‘The devil gets all the best tunes’ – South West sentiment to the EU

We all know Britain’s relationship with Europe is a fault-line for the Conservative party.  Equally, we know that Labour has its own divisions. In both parties, the split is between pro-Europeans and anti-Europeans, between staying in Europe or getting out of Europe.

Affirmation of the Liberal Democrats’ pro-European position comes from the findings of a survey I conducted among 457 Liberal Democrat councillors in the South West region at the beginning of September, which delivers an unambiguous message of support for the Party’s Europe policy*.

However, one revealing division in opinion is apparent, namely the wisdom of holding a referendum. Responding to the question ‘Should Liberal Democrats call for a referendum as soon as is ‘feasible’ on EU membership?’, 44% of respondents said yes.  Given that none of the respondents expressed opposition to the EU, the result to the question on a referendum suggests that almost half the Party would welcome the opportunity to have a nationwide vote and that it would be a compelling option in which to present the positive argument for our ongoing membership of the EU.  Intriguingly it also indicates that councillors have not lost the appetite for fighting a ‘yes’ campaign despite the ‘no’ result of the AV referendum last year.

The survey also reveals that only 8% expressed opposition to the Party’s Europe policy, which should hearten the leadership as it begins preparing its strategy for the next European elections in 2014.  Equally, all respondents acknowledged that the South West region benefits from membership of the European Union.  So the Party’s pro European policy and support among activists and campaigners appears to be in no doubt, even at a time of sustained anti-European assault by the Conservatives, UKIP and the majority of the print media.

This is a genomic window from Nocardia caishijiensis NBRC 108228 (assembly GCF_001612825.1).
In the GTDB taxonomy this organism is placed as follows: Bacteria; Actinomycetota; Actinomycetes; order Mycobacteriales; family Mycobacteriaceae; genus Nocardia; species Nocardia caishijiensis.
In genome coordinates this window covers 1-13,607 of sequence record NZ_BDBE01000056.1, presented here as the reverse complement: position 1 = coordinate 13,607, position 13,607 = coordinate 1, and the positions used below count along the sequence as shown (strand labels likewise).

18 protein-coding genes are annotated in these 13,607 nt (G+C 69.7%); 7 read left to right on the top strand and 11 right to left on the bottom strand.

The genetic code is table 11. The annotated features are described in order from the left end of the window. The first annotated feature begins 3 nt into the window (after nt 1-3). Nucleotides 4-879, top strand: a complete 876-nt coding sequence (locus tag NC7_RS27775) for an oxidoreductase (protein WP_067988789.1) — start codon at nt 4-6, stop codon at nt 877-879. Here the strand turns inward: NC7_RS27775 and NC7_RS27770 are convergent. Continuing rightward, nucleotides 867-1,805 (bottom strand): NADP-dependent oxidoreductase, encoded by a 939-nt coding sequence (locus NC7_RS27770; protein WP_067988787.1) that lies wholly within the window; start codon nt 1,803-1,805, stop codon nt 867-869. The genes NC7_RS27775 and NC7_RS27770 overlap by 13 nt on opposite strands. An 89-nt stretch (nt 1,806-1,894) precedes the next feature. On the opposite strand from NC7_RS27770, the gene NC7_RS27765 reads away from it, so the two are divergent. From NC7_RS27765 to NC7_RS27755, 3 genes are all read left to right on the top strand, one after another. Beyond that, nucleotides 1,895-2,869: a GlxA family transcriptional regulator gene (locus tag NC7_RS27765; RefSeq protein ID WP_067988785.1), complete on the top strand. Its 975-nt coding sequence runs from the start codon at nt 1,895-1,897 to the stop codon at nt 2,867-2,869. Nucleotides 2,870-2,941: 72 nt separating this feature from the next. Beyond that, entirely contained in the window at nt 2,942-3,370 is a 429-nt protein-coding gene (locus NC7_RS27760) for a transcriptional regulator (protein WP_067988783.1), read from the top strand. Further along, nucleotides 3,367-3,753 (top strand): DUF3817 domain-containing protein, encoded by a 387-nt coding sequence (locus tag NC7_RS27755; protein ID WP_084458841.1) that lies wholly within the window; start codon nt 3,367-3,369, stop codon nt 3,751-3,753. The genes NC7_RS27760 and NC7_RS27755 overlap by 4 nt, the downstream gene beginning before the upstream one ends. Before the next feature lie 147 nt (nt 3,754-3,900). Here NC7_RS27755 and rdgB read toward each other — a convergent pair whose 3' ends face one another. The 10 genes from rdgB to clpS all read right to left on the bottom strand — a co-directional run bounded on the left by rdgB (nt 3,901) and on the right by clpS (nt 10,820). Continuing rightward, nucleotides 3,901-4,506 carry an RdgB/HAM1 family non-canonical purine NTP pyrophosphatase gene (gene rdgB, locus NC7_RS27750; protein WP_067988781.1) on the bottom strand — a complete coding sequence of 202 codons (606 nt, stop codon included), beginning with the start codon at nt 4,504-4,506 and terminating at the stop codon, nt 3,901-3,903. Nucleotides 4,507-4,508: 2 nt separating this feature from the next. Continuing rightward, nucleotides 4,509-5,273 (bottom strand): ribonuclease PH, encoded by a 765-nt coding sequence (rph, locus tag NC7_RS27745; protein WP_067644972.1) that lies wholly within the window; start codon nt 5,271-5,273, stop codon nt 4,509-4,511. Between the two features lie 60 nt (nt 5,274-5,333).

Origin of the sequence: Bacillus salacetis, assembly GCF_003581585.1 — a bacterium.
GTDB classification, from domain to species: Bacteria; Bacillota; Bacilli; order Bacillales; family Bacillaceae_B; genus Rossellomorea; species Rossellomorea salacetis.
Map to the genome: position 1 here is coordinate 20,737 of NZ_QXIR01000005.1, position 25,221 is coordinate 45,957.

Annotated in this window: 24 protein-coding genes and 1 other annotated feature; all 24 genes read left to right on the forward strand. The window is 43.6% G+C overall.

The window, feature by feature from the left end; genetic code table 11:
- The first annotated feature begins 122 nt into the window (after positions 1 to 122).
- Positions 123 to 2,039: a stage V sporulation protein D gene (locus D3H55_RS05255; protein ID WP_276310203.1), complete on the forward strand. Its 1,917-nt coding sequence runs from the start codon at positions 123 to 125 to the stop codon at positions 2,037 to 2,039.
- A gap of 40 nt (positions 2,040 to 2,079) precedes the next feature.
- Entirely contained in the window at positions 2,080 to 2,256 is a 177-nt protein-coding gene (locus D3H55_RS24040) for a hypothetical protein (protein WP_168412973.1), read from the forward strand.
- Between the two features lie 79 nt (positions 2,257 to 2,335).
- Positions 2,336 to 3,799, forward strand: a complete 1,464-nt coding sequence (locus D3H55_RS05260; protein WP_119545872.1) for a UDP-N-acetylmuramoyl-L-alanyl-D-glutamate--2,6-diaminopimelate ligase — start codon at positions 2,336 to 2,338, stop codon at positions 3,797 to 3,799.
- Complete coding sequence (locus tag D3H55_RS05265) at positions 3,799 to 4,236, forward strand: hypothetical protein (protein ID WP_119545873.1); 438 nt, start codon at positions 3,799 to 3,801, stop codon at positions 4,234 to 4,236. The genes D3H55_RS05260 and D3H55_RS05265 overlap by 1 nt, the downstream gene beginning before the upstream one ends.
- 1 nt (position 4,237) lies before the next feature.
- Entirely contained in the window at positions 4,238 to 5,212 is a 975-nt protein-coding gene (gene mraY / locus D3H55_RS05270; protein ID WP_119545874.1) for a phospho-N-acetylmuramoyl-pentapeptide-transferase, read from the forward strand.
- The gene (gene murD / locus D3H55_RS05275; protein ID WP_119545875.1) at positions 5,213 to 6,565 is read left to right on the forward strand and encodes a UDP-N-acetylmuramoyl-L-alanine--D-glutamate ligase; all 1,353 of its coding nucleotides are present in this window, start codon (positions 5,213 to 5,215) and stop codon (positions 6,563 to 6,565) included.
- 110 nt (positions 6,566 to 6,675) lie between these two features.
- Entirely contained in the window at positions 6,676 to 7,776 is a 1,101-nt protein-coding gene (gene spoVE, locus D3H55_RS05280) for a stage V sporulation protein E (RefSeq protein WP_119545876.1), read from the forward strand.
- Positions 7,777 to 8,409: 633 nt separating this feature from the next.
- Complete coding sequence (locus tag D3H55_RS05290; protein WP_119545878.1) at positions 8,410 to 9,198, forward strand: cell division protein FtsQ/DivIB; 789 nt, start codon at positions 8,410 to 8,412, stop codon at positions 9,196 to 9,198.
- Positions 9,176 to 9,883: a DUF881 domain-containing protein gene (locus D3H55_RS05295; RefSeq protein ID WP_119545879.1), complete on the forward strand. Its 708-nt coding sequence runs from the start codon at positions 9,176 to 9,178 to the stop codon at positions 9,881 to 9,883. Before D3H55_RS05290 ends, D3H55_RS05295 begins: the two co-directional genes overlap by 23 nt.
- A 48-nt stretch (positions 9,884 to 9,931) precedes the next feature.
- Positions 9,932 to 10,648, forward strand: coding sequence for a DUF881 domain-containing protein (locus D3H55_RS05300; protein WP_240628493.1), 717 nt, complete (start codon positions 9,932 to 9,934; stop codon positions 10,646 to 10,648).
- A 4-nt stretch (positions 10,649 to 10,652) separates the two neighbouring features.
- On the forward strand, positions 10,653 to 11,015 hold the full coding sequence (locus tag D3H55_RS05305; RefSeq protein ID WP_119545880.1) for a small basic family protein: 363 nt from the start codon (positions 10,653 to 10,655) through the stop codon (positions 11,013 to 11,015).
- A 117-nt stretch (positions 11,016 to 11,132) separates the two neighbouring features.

With anti-European sentiment reasonably strong in the South West, and with two of its six MEPs representing UKIP, the results of the survey are an important indicator of the Party’s preparedness in the region to fight a pro-European vote.  That appetite for a referendum appears to be driven, in part, by a belief that there is a need to inform and educate the electorate about Europe, and that once armed with the facts the population at large will support a ‘yes’ campaign.  In response to the question ‘does your electorate consider the UK’s membership of the EU important for our economy and jobs?’ 72% replied ‘no’.

There is clearly a significant willingness to make the case for EU membership, and a view that an early referendum would help achieve that and help halt the toxic drip, drip, drip of the euro-sceptic right and media.   As one respondent remarked about how euro-sceptics have set the pace in the debate, ‘the devil gets all the best tunes’.

*457 County, Unitary, District and Borough councillors approached across the South West.  There was a 5.5% return rate.

* Andrew Wigley is a public affairs professional who has lived and worked in the US and the Middle East. He began his career working for the Liberal Democrats, first in London and then Brussels. He previously managed community and public affairs for an oil company with facilities near In Amenas.